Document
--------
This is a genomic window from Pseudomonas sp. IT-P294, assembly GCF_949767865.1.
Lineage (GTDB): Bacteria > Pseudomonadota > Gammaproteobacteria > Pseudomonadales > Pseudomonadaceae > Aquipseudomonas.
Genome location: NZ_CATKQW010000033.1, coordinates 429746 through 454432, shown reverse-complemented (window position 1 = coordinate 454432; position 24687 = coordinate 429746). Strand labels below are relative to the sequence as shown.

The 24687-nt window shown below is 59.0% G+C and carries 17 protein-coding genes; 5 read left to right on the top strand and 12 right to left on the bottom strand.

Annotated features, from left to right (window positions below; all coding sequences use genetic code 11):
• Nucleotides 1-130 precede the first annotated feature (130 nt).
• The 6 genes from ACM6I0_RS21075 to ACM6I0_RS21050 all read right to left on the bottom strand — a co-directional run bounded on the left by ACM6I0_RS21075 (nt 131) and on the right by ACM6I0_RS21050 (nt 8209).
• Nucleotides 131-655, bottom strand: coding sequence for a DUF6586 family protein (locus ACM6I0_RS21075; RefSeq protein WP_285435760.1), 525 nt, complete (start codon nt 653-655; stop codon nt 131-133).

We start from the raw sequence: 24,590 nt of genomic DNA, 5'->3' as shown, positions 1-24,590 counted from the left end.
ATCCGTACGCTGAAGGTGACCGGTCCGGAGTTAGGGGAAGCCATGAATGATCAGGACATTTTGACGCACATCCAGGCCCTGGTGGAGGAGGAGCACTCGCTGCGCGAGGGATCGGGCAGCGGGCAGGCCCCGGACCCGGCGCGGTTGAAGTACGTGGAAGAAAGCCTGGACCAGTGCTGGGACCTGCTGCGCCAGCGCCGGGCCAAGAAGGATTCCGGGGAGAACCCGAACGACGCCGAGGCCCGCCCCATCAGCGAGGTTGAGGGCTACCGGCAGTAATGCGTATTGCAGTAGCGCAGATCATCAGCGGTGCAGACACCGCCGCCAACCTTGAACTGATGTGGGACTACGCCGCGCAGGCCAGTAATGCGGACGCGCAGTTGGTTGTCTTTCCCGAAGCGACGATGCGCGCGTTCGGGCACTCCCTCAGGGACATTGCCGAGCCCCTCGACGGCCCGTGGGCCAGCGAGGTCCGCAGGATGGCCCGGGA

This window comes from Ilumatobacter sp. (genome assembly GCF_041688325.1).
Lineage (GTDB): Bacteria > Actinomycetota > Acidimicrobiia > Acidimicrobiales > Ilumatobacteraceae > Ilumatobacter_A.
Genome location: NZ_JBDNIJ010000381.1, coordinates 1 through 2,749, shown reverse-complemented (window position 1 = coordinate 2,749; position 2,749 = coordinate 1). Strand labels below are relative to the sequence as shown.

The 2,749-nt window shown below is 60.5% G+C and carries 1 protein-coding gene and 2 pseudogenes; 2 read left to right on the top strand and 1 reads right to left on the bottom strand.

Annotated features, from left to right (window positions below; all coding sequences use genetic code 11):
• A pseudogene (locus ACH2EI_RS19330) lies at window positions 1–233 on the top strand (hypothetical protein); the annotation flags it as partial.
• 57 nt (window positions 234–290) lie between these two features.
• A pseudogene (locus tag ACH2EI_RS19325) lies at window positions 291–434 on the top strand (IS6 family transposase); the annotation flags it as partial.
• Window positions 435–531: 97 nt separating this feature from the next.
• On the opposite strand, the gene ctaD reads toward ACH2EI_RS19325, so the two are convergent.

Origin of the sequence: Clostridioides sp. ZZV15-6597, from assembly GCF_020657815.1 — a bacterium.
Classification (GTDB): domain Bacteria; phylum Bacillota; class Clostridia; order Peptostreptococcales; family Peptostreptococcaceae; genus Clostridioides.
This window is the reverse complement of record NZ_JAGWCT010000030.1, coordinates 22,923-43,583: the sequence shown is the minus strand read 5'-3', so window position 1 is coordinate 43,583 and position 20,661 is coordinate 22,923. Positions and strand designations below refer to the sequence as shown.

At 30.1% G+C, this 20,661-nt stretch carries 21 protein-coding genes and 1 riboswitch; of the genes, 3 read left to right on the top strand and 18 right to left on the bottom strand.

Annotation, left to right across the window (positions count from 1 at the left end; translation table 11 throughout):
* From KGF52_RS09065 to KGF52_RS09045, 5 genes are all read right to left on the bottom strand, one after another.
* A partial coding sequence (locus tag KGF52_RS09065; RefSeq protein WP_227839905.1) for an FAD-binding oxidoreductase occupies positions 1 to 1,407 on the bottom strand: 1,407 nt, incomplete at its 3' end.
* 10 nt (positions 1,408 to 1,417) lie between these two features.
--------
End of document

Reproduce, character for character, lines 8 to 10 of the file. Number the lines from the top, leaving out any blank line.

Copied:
• Nucleotides 131-655, bottom strand: coding sequence for a DUF6586 family protein (locus ACM6I0_RS21075; RefSeq protein WP_285435760.1), 525 nt, complete (start codon nt 653-655; stop codon nt 131-133).

We start from the raw sequence: 24,590 nt of genomic DNA, 5'->3' as shown, positions 1-24,590 counted from the left end.
ATCCGTACGCTGAAGGTGACCGGTCCGGAGTTAGGGGAAGCCATGAATGATCAGGACATTTTGACGCACATCCAGGCCCTGGTGGAGGAGGAGCACTCGCTGCGCGAGGGATCGGGCAGCGGGCAGGCCCCGGACCCGGCGCGGTTGAAGTACGTGGAAGAAAGCCTGGACCAGTGCTGGGACCTGCTGCGCCAGCGCCGGGCCAAGAAGGATTCCGGGGAGAACCCGAACGACGCCGAGGCCCGCCCCATCAGCGAGGTTGAGGGCTACCGGCAGTAATGCGTATTGCAGTAGCGCAGATCATCAGCGGTGCAGACACCGCCGCCAACCTTGAACTGATGTGGGACTACGCCGCGCAGGCCAGTAATGCGGACGCGCAGTTGGTTGTCTTTCCCGAAGCGACGATGCGCGCGTTCGGGCACTCCCTCAGGGACATTGCCGAGCCCCTCGACGGCCCGTGGGCCAGCGAGGTCCGCAGGATGGCCCGGGA